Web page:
Today marks the beginning of a new series in Gratuitous Beatles Blogging! The Beatles managed to transform their sound and further hone their skills every single year they were together. It’s as common to refer to various Beatles phases by year as it is to refer to them by album. In this series, I’ll be counting down the 5 best Beatles songs from each of those short 7 years they recorded as a group, one year at a time. This week, we start at 1963.
1963 saw the release of the Beatles’ first album (and their second!), their rise to superstardom, and many, many complaints from concerned parents about their freakishly long hair (see the horror for yourself in the photograph above). Could their popularity possibly last? Most thought no, that they were surely just another teen fad, but only time would tell.
The Beatles’ 1963 repertoire was mostly made up of covers and simple pop songs, designed not to break barriers, but to get people dancing and buying records. That it was quite arguably their least fruitful year based on creative merit just goes to show how astounding they really were, and would go on to be.
1. I Want to Hold Your Hand
As I believe I’ve written before, I Want to Hold Your Hand is, quite simply, one of the greatest pop songs written ever, let alone by the Beatles in 1963. There was no good reason for Capitol to reject the Beatles’ first singles, but there certainly was good reason for this to be the one they finally accepted. The dual lead is nothing short of divine, and from the hand claps to the guitar/bass hook, from Ringo’s perfect light touch on the drums to the infectious verses, there are few Beatles morsels that are more sublime than this little single.
2. She Loves You
I Want to Hold Your Hand managed to bring the Fab Four to America, but before that, She Loves You took the Beatles from a very successful pop group to international superstars, and was largely responsible for sparking Beatlemania. And what a worthy song to hold that place in history! Raucous co-lead vocals from John and Paul, a guitar hook that is catchy as all get out, and stellar, simple, and perfect drumming from Ringo. Are there more insipid lyrics than “She loves you, yeah yeah yeah”? Likely not! But just try to not sing along. Oooooohhhh!
3. I Saw Her Standing There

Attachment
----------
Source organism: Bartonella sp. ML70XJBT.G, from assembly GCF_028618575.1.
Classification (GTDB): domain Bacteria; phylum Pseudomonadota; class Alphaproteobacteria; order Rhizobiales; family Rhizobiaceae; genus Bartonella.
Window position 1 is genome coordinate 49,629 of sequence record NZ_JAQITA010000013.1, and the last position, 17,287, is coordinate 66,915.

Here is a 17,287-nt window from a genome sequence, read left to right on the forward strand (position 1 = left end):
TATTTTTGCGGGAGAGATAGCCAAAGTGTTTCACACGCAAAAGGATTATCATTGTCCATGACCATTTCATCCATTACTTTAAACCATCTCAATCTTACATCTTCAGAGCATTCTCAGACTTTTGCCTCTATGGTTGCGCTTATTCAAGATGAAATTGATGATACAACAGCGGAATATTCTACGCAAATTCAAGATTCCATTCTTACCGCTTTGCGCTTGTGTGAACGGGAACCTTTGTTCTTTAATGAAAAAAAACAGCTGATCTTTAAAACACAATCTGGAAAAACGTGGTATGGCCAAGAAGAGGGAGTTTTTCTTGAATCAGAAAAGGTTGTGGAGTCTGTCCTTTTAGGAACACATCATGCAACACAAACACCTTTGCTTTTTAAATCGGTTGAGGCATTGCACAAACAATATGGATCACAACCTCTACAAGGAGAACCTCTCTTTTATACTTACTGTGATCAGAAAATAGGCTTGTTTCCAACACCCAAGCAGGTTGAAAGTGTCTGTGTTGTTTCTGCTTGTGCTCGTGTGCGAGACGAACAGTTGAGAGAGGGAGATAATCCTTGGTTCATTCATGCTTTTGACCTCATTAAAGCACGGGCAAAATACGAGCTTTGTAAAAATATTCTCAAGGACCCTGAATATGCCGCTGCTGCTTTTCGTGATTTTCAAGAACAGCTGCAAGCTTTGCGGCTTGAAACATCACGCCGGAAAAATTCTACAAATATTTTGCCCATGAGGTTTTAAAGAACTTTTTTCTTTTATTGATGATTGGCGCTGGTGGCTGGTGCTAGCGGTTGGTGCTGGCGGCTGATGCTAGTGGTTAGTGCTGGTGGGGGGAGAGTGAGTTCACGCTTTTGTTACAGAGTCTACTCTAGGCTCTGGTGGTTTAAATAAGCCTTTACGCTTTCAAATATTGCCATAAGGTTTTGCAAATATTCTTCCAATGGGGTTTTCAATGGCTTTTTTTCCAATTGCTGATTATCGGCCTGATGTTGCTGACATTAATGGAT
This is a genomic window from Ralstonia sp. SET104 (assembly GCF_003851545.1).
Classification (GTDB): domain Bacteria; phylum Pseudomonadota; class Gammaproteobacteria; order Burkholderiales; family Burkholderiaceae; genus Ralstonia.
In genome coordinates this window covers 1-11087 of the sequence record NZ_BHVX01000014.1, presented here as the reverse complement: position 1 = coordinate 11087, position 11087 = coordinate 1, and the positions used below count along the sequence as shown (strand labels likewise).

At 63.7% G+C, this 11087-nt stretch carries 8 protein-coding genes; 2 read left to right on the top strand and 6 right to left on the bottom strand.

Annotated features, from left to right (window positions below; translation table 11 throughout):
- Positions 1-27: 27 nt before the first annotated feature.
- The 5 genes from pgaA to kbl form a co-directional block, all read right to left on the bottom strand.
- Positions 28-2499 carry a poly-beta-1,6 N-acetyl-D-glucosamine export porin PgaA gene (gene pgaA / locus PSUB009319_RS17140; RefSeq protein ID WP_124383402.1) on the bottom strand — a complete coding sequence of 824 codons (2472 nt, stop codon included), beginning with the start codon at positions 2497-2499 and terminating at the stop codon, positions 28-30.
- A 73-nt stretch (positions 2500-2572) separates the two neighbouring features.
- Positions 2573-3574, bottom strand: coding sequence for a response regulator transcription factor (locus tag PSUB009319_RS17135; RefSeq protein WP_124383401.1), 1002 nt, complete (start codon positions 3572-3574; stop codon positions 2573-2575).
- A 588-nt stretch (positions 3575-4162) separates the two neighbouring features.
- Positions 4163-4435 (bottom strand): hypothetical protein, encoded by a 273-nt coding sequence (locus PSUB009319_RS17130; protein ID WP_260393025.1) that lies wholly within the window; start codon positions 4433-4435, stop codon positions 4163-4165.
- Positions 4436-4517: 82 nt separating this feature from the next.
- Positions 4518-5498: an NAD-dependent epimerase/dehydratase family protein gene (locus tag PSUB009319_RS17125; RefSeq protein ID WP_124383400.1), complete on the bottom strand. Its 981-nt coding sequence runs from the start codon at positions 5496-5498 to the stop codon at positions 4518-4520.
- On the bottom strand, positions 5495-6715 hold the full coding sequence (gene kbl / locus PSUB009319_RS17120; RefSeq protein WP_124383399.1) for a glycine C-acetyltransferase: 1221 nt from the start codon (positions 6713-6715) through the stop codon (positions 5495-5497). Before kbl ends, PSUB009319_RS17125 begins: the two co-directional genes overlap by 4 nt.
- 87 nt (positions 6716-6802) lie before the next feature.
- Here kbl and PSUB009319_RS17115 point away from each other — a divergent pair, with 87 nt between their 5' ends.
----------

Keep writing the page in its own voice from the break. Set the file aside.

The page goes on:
There was no better song to open the Beatles’ first album than this. The count in sets the mood, the jangly guitar and frantic bass line (have fun with that one in Rock Band) makes you want to get up and dance, and the sly, suggestive vocals provide the icing on the cake. Oh, and the faces Paul makes while singing it are both adorable and hilarious. Macca wrote much better songs in later years, but this is still one of my favorites.
And yes, Paul, we do all know what you mean. You’re just lucky that you wrote the song at a young enough age to make it almost not creepy. (Almost.)
4. All My Loving
Paul’s classic song about missing your beloved is one of the Beatles’ best early efforts at an original song, and foreshadows the master songwriters that John and Paul would become. If this is Paul’s early work, what would he be capable of producing later on? George provides great backing harmonies, the tiny break between the verses and chorus hits you every time, and Paul’s closing vocals just soar. Presented here in mono, for your listening pleasure.
5. Please Please Me
The Beatles’ first number one in the UK, this song is lesser known in the U.S. And that’s a damn shame. Beginning life as a John-penned ballad inspired by Roy Orbison and going down in history as an up tempo pop rocker, is Please Please Me about oral sex, or more innocent relationship problems? I’ll let you argue that one amongst yourselves — noting that I’ve always leaned toward the latter, while admitting that John’s robust “come on”s may indeed suggest the former — but urge you to enjoy the glorious harmonies, brilliant drum fills, and master guitar hook as you do.
Bonus Track: This Boy
The too frequently forgotten B-side to I Want to Hold Your Hand contains one of my all-time favorite 3 part harmonies by the Beatles. And just try to wrap your head around the fact that this song, one that other groups would have killed to have the chance to release as a single, was relegated to a mere flip side. Even at this stage, it goes to show that the Beatles weren’t all shaking heads and upbeat guitars, and could write and perform a ballad like pros if they wanted to. I particularly love Paul’s part lilting harmony, and just check out John’s big moment in the middle. Thank god the original guitar solo didn’t work out.
Now it’s your turn! Are you particularly fond of Don’t Bother Me or There’s a Place? Is there someone out there who is not only not creeped out by Little Child, but actually enjoys it? Let’s get some friendly debate going in the comments. I’ll be back for the 1964 installment next week, and I imagine that the debates will only get progressively livelier as we count our way up to 1969!
Thanks to plitter for the idea for this Gratuitous Beatles Blogging series.